Thad K. has posted John Canemaker's complete interview with animator Emery Hawkins and created a compilation of Hawkins' animation from Columbia, Warner, Lantz, MGM and Disney cartoons (there's even a Hubley commercial in there).

The Hawkins interview was done for John Canemaker's 1977 book The Animated Raggedy Ann and Andy, as Hawkins animated much of the character of The Greedy in the feature directed by Richard Williams. While portions of the interview appear in the book, this is the first time I'm aware of that the entire interview has seen print.

In the 1940's, Hawkins was doing brilliant work at Lantz and Warner Bros. His Woody Woodpecker is probably the most attractively drawn version of the character, yet he doesn't skimp on Woody's hard, manic edge. Hawkins' animation for the Art Davis unit at Warners is a highlight of cartoons that deserve to be better known and appreciated. His work in this period was built on rounded forms with lots of follow-through. There's so much drag on the characters that sometimes it appears as if they're moving underwater (though they're still timed normally).

Starting in the '50s, Hawkins worked for John Sutherland doing industrials and many studios that did commercials. That work is generally obscure, which is a shame. Hawkins was too good for his work to be anonymous. Undoubtedly there are hidden gems waiting to be discovered, but Hawkins wanderlust took him to so many studios in his career that compiling any kind of filmography is a daunting proposition. His work on theatrical shorts is reasonably well documented, and Thad's excellent compilation will give you a good idea of Hawkins' gifts.

Sunday, February 10, 2008

Thru the Mirror Part 4

History isn't fair. Bob Wickersham had the misfortune to animate at Disney in the 1930's, when there were no screen credits. In the 1940s he directed at Columbia on series like The Fox and the Crow, but those cartoons were never highly visible on TV, VHS or DVD. According to Alberto Becattini, Wickersham has a pretty good filmography as a Disney animator. He worked on The Band Concert, Pluto's Judgment Day, Lonesome Ghosts, The Flying Mouse, Who Killed Cock Robin?, The Old Mill, Little Hiawatha and Wynken Blynken and Nod. It must have been tough to work on the cream of the crop with no public acknowledgment whatsoever.

In Thru the Mirror, Wickersham gets the entire opening of the cartoon, setting up the situation and taking Mickey through the mirror, up through jumping rope on the telephone cord. Wickersham knew how to draw appealing poses. His drawings don't have the same strong rhythm as Fred Moore's, but the proportions are very pleasing and the poses are well balanced. Wickersham's Mickey is also extremely flexible and he has a functioning brain. If you keep your eye on Mickey during these opening scenes, you see that Mickey reacts to everything that happens to him in a variety of subtle ways.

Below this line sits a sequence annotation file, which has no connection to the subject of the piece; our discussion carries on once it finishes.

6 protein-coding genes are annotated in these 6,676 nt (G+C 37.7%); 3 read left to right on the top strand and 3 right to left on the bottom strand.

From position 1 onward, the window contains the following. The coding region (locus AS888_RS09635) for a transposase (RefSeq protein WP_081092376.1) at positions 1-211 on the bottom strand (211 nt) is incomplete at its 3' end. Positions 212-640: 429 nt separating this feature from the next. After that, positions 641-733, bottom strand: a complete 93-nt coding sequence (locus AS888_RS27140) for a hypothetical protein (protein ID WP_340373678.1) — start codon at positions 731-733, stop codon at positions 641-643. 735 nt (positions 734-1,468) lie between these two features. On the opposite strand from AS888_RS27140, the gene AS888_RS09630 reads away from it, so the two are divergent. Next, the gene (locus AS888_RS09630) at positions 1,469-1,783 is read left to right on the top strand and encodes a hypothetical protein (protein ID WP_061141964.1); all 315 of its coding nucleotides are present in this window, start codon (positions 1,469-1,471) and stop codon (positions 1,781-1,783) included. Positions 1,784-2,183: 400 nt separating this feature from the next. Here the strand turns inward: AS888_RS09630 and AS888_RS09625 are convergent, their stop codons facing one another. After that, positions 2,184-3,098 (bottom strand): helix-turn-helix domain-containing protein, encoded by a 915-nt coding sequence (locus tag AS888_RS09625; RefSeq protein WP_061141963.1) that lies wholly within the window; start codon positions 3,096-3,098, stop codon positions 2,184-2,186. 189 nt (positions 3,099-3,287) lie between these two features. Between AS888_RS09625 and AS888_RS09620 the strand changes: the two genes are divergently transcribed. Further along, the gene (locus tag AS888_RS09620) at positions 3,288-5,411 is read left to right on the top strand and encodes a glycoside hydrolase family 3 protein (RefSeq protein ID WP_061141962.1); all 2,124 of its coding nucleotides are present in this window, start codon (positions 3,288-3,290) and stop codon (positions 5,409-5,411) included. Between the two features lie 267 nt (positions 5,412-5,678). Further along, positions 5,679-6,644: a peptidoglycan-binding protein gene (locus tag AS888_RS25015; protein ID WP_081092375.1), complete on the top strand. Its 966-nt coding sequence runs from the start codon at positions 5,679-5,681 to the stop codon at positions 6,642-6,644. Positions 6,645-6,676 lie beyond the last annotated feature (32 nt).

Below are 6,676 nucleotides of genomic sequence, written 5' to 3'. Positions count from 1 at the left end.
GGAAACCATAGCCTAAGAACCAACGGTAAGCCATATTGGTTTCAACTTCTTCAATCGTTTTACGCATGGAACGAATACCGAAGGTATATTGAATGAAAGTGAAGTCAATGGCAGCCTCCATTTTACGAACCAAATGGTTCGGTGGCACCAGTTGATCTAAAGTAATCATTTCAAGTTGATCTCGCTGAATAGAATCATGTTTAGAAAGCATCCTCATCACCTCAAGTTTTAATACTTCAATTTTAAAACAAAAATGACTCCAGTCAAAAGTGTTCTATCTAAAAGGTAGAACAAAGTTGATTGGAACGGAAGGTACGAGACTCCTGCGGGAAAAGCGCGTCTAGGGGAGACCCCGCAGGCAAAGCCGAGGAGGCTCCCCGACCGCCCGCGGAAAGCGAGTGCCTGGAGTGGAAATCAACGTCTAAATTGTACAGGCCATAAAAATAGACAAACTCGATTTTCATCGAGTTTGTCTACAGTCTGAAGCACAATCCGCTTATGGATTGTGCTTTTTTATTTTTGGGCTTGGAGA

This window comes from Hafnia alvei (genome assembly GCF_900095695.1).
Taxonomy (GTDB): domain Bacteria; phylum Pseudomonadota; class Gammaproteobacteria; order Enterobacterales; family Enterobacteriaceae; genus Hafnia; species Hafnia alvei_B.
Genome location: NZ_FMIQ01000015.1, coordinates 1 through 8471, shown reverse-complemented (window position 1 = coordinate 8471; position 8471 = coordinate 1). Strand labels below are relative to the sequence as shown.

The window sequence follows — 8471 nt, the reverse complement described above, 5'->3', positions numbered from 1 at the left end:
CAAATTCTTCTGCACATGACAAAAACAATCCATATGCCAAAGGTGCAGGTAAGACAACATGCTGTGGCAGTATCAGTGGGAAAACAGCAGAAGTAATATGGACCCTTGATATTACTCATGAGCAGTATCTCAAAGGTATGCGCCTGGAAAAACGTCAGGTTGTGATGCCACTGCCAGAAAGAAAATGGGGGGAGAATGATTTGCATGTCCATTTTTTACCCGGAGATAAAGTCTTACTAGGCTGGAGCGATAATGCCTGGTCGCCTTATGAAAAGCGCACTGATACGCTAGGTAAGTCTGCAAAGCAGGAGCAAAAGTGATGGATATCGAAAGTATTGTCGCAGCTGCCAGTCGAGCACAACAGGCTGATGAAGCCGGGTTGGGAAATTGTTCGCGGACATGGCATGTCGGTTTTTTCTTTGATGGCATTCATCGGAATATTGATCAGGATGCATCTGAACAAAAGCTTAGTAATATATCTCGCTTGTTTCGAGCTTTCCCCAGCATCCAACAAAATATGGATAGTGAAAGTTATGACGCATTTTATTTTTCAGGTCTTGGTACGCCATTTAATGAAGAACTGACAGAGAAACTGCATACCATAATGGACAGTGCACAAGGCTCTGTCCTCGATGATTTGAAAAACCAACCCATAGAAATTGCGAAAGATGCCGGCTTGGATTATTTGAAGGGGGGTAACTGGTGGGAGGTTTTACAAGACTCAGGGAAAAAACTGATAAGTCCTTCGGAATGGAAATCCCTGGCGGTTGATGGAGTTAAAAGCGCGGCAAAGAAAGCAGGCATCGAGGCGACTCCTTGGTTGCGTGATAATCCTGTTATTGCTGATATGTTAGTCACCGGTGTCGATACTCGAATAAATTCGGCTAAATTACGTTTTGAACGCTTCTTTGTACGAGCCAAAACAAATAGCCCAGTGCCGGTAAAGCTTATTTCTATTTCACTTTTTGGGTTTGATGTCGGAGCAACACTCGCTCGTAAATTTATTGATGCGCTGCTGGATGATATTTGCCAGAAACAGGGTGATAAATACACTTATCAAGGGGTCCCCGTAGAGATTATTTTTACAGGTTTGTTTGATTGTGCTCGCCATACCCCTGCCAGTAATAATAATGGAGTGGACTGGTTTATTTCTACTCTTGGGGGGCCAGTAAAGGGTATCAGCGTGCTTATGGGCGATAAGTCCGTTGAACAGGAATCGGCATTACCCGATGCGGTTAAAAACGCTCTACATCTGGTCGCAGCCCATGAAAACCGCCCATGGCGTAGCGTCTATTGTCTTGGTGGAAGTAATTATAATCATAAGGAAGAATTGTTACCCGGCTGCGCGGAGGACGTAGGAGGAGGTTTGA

When the animation passes to Dick Lundy, Lundy's proportions are not as appealing as Wickersham's; Lundy draws Mickey's eyes, nose and ears somewhat smaller. When it comes to animation, though, Lundy is as good as anyone in this cartoon. He does three dance sequences: one on the top hat, one with the gloves and one with the Queen (a Garbo caricature). Each dance is completely different from the others. Animating dance is difficult enough, but Lundy had to master three different styles all for a single cartoon. That's a real achievement.

Leonard Sebring is less well known than Wickersham. According to Becattini, he only worked in animation from 1933-36 and only at Disney. I wish I knew why he left the field. While his dance animation isn't as sophisticated at Lundy's, he meets the challenge of dealing with a deck of cards and matching a musical beat. These scenes are not simple by any means and Sebring handles them flawlessly.

Hardie Gramatky is best known as a childrens' book author and illustrator. He created Little Toot as a book, which Disney adapted to animation in Melody Time. Is there a case where anybody else left Disney and created something that the Disney studio then animated? I can't think of any.

Gramatky's animation isn't as controlled as the other animators. He doesn't have a good sense of weight and his animation feels a little twitchy, as if he didn't understand spacing fully. His drawing of Mickey is also the crudest in this cartoon. Mickey's exit in shot 33 feels like he's being pulled out of the scene rather then moving under his own power. I don't think that it's any mistake that Gramatky was given the broadest scenes to animate, where his looseness would be least noticeable to the audience.

Wickersham handles the end of the cartoon, and his scene of Mickey growing back to normal size is done completely differently than the shrinking scene he animated early in the cartoon. Like Lundy doing dances, the Disney animators of the time had multiple solutions to any problem and didn't need to repeat themselves.